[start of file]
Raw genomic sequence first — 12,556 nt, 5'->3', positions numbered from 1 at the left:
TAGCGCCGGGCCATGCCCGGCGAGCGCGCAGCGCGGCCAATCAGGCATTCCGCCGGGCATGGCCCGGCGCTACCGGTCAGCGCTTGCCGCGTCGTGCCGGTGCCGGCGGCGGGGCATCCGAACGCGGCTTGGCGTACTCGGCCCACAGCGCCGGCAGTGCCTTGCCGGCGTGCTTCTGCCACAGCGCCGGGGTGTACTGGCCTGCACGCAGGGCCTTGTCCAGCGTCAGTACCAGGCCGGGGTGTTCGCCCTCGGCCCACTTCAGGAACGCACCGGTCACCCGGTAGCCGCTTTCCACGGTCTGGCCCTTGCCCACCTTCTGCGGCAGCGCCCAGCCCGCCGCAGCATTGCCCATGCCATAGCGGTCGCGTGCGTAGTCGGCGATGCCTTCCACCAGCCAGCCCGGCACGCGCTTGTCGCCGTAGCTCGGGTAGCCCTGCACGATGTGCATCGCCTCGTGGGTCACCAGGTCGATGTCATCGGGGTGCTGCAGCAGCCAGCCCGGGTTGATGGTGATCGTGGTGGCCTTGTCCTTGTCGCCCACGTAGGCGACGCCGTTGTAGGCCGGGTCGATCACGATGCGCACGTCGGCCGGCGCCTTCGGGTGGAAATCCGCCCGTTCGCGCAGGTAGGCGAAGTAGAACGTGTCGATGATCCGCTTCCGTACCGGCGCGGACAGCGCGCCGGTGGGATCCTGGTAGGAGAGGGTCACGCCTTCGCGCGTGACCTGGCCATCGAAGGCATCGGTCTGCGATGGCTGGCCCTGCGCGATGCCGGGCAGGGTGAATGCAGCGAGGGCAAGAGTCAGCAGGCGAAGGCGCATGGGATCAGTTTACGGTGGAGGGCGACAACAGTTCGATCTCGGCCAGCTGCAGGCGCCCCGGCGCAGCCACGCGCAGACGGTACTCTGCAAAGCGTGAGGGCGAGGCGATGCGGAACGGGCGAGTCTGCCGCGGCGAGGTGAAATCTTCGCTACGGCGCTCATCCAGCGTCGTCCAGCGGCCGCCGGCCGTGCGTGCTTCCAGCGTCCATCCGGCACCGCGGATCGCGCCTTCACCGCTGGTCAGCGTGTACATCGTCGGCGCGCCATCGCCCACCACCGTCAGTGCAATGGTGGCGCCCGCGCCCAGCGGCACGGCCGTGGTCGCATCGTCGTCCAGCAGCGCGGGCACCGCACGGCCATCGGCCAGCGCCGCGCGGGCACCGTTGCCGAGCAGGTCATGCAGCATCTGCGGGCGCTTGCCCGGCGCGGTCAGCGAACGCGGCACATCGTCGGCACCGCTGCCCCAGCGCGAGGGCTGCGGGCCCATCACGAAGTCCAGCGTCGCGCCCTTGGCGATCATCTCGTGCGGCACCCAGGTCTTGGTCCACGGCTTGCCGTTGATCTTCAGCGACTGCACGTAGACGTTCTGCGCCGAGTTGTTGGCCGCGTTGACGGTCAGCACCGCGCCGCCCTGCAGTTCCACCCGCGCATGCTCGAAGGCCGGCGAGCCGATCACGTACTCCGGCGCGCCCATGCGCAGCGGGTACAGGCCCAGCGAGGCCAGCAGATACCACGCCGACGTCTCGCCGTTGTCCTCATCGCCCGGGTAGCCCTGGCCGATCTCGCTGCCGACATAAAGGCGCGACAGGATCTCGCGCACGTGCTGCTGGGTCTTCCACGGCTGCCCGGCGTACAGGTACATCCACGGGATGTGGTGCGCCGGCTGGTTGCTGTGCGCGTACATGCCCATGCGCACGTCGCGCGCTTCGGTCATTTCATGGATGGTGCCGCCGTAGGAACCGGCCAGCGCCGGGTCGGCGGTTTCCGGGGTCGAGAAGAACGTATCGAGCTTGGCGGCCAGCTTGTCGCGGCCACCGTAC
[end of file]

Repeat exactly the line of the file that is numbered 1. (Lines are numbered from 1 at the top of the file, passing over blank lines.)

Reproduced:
Raw genomic sequence first — 12,556 nt, 5'->3', positions numbered from 1 at the left: